Statistical Characteristics and Long-Term Variations of Major Sudden Stratospheric Warming Events

平流层强爆发性增温事件的统计特征及长期变化

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  • Corresponding author: Yuli ZHANG, zhangyuli@mail.iap.ac.cn
  • Funds:

    Supported by the Strategic Priority Research Program of Chinese Academy of Sciences (XDA17010105) and Key Laboratory of Middle Atmosphere and Global Environment Observation (LAGEO-2019-01)

  • doi: 10.1007/s13351-021-0166-3

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  • Using NCEP/NCAR reanalysis data, we investigate the statistical characteristics and the long-term variations of major sudden stratospheric warming (SSW) events in the Northern Hemisphere. We find that the strength and duration of major SSW events have increased from 1958 to 2019 because of the strengthening of winter planetary wave activity. The frequency of the SSW events related to displacement or split of the polar vortex differs between early, middle, and late winter. Early (middle) winter is dominated by displacement (split) SSW events, while late winter sees almost equal frequency of these two types of events. This is due to the differences in the relative strength of wavenumber-1 and wavenumber-2 planetary wave activity among the three winter periods. As a result of the increase in upward planetary wave activity and the decrease in westerly winds around the polar vortex in middle winter, more SSW events tend to occur in middle winter. In addition, we reveal the influence of the downward propagation of different types of SSW events on the surface temperature anomaly. Compared with earlydisplacement SSW events, middle split SSW events are followed by more surface cold centers in Russia, northern China, and North America.

    与以往大多数平流层爆发性增温SSW个例研究不同,本文基于长时段NCEP再分析数据,分析了强SSW事件的统计特征和长期变化。我们发现在1958–2019年间,SSW的强度有增强的趋势,其持续时间也有变长的趋势,这是由于上传行星波变得更活跃造成的。极涡偏心型SSW和极涡分裂型SSW在冬季的早、中期出现的频率不同,在早期出现的主要是偏心型SSW,中期主要出现的是分裂型SSW,这与行星1波和2波在不同时期的活跃程度有关。由于冬季中期上传行星波的加强和绕极西风环流的减弱,SSW更多地出现在了冬季中期。对比两种类型SSW信号的下传特征及其对地面天气的影响发现,与冬季早期极涡偏心型SSW相比,冬季中期分裂型SSW发生之后在俄罗斯、中国北部和北美地区出现了更多的地面冷中心。

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  • Fig. 1.  (a) Mean temperature anomalies, corresponding to lag days, in the polar region (60°–90°N) at 10 hPa for each SSW event (gray lines) and the average of all SSW events (black dashed line). Lag day 0 is the central day of SSW. (b) Interannual variation of the maximum of mean temperature anomalies (black dots) in the polar region at 10 hPa within 1 month (± 15 lag days) around the central day of each SSW event. The black line indicates the long-term trend.

    Fig. 2.  (a) Variation in the duration of SSW events in winter. (b) Interannual variation in the duration of SSW events (black dots) and its long-term trend (black line; passed the 95% confidence criterion).

    Fig. 3.  (a) Interannual variation of the mean eddy heat flux in 1 month (± 15 lag days) around the central day of SSW events within 45°–70°N at 100 hPa. (b) Interannual variation of the mean zonal-mean zonal wind in 1 month (± 15 lag days) around the central day of SSW events at 60°N, 10 hPa. The long-term trends are shown as black lines.

    Fig. 4.  Distributions of the polar vortex at 10 hPa (blue lines are geopotential height equal to 2980 dagpm), evolving with the lag day, for (a–e) displacement and (f–j) split SSW events.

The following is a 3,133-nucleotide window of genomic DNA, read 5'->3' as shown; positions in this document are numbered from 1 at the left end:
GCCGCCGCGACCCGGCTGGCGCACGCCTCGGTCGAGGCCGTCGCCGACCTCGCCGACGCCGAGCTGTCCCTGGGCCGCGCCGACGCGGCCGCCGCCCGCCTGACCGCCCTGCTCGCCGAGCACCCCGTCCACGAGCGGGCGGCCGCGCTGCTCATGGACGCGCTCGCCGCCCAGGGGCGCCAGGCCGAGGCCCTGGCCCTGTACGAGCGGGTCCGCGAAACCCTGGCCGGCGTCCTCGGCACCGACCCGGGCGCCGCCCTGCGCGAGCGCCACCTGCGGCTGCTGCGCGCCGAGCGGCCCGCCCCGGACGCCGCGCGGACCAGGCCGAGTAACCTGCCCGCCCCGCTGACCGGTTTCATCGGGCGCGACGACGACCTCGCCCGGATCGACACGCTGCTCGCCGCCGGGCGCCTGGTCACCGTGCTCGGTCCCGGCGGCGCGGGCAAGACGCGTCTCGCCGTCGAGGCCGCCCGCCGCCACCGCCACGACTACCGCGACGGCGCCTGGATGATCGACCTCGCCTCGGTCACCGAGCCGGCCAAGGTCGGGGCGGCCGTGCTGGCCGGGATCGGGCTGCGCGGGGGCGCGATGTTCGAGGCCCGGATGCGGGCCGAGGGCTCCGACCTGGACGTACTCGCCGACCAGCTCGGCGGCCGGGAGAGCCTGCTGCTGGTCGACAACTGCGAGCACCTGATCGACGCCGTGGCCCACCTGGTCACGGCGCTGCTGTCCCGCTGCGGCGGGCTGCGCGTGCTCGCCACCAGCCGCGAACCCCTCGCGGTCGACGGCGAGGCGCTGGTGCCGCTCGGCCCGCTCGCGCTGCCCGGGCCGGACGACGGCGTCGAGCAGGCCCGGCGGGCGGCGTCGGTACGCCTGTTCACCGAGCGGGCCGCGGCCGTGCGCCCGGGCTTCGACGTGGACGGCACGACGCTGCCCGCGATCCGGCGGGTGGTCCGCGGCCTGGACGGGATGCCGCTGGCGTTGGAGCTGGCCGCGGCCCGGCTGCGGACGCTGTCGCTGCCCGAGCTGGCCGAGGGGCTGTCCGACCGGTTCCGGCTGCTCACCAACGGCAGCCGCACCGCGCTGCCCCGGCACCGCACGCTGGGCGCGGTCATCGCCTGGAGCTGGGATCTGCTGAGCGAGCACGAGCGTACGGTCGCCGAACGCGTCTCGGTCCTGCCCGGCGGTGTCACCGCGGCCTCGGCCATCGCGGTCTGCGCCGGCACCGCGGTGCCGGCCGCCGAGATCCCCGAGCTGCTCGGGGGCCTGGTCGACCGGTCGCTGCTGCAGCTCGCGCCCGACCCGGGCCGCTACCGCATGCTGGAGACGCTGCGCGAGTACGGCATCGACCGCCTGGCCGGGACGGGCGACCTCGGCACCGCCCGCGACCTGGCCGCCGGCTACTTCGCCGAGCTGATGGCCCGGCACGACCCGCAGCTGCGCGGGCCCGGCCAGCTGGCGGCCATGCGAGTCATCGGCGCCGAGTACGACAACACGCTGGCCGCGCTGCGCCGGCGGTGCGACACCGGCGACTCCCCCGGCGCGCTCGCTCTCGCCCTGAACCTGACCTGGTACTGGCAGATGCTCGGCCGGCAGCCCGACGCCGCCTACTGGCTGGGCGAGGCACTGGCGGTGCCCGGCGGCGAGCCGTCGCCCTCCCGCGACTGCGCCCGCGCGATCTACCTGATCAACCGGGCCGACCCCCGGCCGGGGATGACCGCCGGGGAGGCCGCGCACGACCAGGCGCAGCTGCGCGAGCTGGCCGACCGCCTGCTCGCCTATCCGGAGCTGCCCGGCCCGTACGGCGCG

Fig. 5.  Distributions of vertical upward wave activity equal to 0.2 m2 s−2 at 100 hPa (red lines), evolving with the lag day, for (a–e) displacement and (f–j) split SSW events.

    Fig. 6.  The dates of all SSW events. Blue and red dots denote the central day of displacement and split SSW events, respectively. Blue and red solid lines are the averages of the central day of displacement and split SSW events, respectively. The whole winter period covering all SSW events is evenly divided into three periods (early, middle, and late winter) by the four black dashed lines.

    Fig. 7.  Latitude–height distributions of the mean E–P flux (colored arrow; kg s−2) and its divergence (black contour; kg m−1 s−2) within 1 month (± 15 lag days) around the central day of the two types of SSW events: (a) wavenumber-1 for displacement SSW events, (b) wavenumber-2 for displacement SSW events, (c) wavenumber-1 for split SSW events, and (d) wavenumber-2 for split SSW events.

    Fig. 8.  Evolution of the mean eddy heat flux within 50°–65°N at 100 hPa for (a) all wavenumbers and (b) wavenumber-1 (blue line) and wavenumber-2 (red line). The whole winter covering all SSW events is evenly divided into three periods (early, middle, and late winter) by the four black dashed lines. The horizontal solid lines represent the mean values during the three periods.

    Fig. 9.  Time–vertical sections of the northern annular mode (NAM) index (contour; blue for negative, red for positive) for (a) early displacement, (b) early split, (c) middle displacement, (d) middle split, (e) late displacement, and (f) late split SSW events. The color shading indicates statistical significance at the 95% confidence level based on a t-test.

    Fig. 10.  Distributions of the surface cold center for (a) early displacement, (b) middle displacement, (c) late displacement, (d) early split, (e) middle split, and (f) late split SSW events. Blue lines are the mean surface temperature anomalies equal to −4 K for the 30 days after the central day of the SSW events.

    Table 1.  The central dates and the types of SSW events identified in the NCEP/NCAR data

    Early
    (before 4 Jan)
    Middle (5 Jan–
    12 Feb)
    Late
    (after 13 Feb)
    Displacement30 Nov 195816 Jan 196022 Feb 2008
    8 Dec 196523 Jan 198713 Mar 1969
    27 Nov 19687 Jan 200420 Mar 1971
    2 Jan 197028 Jan 201729 Feb 1980
    4 Dec 198124 Feb 1984
    15 Dec 199820 Mar 2000
    16 Dec 200024 Feb 2007
    2 Jan 2002
    2 Jan 2019
    26 Feb 2017
    Split2 Jan 198530 Jan 195823 Mar 1965
    8 Dec 19878 Jan 196824 Feb 1966
    17 Jan 197122 Feb 1979
    2 Feb 197314 Mar 1988
    11 Feb 200122 Feb 1989
    18 Jan 200325 Feb 1999
    21 Jan 200614 Feb 2018